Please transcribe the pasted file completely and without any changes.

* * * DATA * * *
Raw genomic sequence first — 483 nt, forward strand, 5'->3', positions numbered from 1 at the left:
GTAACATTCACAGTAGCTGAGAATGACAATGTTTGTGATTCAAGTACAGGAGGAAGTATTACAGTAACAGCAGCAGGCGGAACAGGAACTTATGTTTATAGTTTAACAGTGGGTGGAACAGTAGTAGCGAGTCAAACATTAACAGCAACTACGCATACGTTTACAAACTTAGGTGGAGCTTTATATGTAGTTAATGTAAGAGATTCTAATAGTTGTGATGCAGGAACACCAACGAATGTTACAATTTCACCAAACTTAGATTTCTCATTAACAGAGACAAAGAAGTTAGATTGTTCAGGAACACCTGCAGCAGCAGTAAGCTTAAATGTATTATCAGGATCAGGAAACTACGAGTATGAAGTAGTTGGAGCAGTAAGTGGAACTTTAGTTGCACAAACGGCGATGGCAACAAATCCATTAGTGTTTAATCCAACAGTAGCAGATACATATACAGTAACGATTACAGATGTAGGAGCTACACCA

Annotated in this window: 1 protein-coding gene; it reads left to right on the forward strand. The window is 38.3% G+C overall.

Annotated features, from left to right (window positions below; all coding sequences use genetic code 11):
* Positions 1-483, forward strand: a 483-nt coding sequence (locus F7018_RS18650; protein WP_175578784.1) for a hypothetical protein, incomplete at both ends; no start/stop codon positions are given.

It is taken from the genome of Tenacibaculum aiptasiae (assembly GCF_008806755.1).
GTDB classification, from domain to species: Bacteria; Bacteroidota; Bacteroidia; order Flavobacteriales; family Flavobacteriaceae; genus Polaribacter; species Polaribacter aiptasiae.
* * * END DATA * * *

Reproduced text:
Raw genomic sequence first — 483 nt, forward strand, 5'->3', positions numbered from 1 at the left:
GTAACATTCACAGTAGCTGAGAATGACAATGTTTGTGATTCAAGTACAGGAGGAAGTATTACAGTAACAGCAGCAGGCGGAACAGGAACTTATGTTTATAGTTTAACAGTGGGTGGAACAGTAGTAGCGAGTCAAACATTAACAGCAACTACGCATACGTTTACAAACTTAGGTGGAGCTTTATATGTAGTTAATGTAAGAGATTCTAATAGTTGTGATGCAGGAACACCAACGAATGTTACAATTTCACCAAACTTAGATTTCTCATTAACAGAGACAAAGAAGTTAGATTGTTCAGGAACACCTGCAGCAGCAGTAAGCTTAAATGTATTATCAGGATCAGGAAACTACGAGTATGAAGTAGTTGGAGCAGTAAGTGGAACTTTAGTTGCACAAACGGCGATGGCAACAAATCCATTAGTGTTTAATCCAACAGTAGCAGATACATATACAGTAACGATTACAGATGTAGGAGCTACACCA

Annotated in this window: 1 protein-coding gene; it reads left to right on the forward strand. The window is 38.3% G+C overall.

Annotated features, from left to right (window positions below; all coding sequences use genetic code 11):
* Positions 1-483, forward strand: a 483-nt coding sequence (locus F7018_RS18650; protein WP_175578784.1) for a hypothetical protein, incomplete at both ends; no start/stop codon positions are given.

It is taken from the genome of Tenacibaculum aiptasiae (assembly GCF_008806755.1).
GTDB classification, from domain to species: Bacteria; Bacteroidota; Bacteroidia; order Flavobacteriales; family Flavobacteriaceae; genus Polaribacter; species Polaribacter aiptasiae.